2 July 2018 - The UN Office on Drugs and Crime (UNODC) and the Ministry for Mines and Energy of Colombia recently launched a study on alluvial gold exploitation in the South American country and the relationship of this activity with organized crime.
Presented with the support of the United States, the report indicates that an estimated 66 per cent of this industry in Colombia is not established within existing normative frameworks.
Findings show 6 per cent increase in areas affected by the exploitation: from 79,000 hectares (ha) in 2014 to 84,000 ha in 2016. Of this detected area, 76 per cent was concentrated in Antioquia and Chocó. The municipality of Zaragoza, in Antioquia, represented the most affected area with 6,186 ha, or 7 per cent of the country's total.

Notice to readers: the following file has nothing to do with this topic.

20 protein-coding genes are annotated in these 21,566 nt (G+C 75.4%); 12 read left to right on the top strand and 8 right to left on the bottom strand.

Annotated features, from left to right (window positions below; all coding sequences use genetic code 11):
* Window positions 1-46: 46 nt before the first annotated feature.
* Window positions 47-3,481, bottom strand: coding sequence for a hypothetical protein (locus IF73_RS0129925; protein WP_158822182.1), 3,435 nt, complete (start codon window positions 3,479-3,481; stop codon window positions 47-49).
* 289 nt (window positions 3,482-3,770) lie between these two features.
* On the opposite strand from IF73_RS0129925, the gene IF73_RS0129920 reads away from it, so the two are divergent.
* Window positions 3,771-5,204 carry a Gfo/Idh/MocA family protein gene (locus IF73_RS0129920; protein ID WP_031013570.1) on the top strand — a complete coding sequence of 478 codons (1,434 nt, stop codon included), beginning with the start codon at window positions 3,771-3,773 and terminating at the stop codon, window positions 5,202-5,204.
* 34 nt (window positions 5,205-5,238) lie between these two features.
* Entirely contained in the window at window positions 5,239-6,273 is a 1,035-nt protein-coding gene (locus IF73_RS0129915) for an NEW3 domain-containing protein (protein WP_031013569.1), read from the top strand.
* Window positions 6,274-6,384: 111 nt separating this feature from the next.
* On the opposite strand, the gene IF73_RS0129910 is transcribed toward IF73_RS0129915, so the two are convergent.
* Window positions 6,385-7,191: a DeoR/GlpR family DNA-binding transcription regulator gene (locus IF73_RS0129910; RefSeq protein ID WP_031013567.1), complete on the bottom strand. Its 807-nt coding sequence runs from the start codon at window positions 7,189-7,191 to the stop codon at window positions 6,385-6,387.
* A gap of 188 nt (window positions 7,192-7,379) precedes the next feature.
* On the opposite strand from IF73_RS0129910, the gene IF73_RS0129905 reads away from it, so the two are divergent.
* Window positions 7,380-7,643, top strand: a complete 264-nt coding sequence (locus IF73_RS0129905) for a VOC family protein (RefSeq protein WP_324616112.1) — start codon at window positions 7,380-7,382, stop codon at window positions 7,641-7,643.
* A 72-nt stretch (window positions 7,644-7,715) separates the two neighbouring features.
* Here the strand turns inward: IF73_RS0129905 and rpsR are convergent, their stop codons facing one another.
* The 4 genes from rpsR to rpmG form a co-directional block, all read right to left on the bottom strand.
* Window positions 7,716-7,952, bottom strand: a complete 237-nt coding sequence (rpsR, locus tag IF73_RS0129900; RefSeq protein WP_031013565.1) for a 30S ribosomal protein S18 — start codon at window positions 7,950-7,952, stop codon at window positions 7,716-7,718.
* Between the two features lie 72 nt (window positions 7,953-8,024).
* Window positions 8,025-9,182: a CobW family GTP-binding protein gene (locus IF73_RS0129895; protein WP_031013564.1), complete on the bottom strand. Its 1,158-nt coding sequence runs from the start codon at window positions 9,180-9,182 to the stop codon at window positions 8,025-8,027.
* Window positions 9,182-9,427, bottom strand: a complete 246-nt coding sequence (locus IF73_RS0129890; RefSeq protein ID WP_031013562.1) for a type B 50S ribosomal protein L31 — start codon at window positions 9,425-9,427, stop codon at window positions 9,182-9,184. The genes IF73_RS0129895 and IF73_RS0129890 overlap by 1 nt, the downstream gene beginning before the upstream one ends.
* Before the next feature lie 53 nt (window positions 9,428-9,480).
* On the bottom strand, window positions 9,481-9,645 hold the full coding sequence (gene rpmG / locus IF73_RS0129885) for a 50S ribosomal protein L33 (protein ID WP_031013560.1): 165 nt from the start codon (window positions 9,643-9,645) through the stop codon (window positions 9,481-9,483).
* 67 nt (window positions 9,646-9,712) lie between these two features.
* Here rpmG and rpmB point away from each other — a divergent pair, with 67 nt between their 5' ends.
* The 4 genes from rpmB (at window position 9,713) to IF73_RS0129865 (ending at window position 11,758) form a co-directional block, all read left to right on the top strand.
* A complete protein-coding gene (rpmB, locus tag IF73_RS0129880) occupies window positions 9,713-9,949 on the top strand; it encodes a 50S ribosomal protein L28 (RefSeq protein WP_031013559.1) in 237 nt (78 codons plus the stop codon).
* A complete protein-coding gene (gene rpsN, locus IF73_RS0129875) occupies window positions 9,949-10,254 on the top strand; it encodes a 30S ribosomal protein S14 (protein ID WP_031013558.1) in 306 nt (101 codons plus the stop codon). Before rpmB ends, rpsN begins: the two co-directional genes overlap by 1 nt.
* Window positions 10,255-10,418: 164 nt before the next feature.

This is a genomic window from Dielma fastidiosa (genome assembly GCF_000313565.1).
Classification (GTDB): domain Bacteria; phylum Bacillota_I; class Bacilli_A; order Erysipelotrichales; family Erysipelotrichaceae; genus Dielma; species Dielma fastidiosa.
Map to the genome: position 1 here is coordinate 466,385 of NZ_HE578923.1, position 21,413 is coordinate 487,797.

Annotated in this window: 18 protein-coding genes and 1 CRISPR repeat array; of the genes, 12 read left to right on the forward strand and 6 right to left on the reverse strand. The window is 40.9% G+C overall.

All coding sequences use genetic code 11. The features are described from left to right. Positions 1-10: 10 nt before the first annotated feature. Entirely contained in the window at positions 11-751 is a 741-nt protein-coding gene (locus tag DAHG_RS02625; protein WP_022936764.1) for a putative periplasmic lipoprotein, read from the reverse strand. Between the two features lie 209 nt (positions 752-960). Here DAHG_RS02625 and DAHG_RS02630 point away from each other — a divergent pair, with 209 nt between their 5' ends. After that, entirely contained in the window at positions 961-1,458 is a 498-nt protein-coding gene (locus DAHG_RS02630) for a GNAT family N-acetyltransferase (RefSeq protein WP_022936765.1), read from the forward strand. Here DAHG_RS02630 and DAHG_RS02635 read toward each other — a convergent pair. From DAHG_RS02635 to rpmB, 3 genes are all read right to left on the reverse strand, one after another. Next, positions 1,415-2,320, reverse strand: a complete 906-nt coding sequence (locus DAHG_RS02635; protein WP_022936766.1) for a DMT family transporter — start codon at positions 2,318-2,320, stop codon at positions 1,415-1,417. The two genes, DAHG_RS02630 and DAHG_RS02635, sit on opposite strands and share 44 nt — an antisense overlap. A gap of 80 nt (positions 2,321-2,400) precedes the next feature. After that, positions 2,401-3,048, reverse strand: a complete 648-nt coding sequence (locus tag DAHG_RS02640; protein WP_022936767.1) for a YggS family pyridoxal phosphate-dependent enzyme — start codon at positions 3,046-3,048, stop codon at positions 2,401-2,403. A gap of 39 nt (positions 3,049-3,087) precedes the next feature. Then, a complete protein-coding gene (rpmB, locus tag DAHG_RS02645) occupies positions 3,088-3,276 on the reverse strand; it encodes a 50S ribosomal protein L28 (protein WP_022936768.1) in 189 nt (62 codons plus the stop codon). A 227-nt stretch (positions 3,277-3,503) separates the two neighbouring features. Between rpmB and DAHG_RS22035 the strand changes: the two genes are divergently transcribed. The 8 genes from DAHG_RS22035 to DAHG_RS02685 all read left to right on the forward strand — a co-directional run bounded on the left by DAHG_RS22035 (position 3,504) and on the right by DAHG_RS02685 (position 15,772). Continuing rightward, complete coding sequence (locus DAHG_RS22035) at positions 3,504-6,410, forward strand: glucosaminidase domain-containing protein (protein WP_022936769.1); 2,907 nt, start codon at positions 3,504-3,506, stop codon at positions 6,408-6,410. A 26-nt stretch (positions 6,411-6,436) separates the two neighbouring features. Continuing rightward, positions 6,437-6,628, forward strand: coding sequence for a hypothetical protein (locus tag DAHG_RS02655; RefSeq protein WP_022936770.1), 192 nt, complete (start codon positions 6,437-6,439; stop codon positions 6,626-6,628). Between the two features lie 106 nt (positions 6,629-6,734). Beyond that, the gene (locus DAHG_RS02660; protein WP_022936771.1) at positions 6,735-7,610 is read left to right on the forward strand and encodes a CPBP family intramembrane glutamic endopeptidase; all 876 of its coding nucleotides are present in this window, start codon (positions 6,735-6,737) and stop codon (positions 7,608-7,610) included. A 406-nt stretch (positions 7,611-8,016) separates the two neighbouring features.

The report also warns about the presence of alluvial gold exploitation in excluded and restricted areas for mining such as national parks, indigenous reservations and Afro-descendant community lands. In this sense, Afro-Colombian communal lands were the most impacted among the special territories, with 47 per cent of the gold exploitation instances.
The report offers a research framework to clarify the linkage between alluvial gold exploitation and other illicit activities.
During the report's launch, Olivier Inizan, UNODC Senior Programme Manager, said: "The exploitation of alluvial gold has effects on the environment, security, development and law enforcement. Through this report, UNODC promotes a comprehensive understanding of the territories affected by the illegal exploitation of minerals as a strategic tool for the design of public policies."
The Government of Colombia and UNODC hope to contribute to a better understanding of alluvial gold exploitation activities in the country, offering objective information that contributes towards the formulation of more specialized public policies regarding this phenomenon.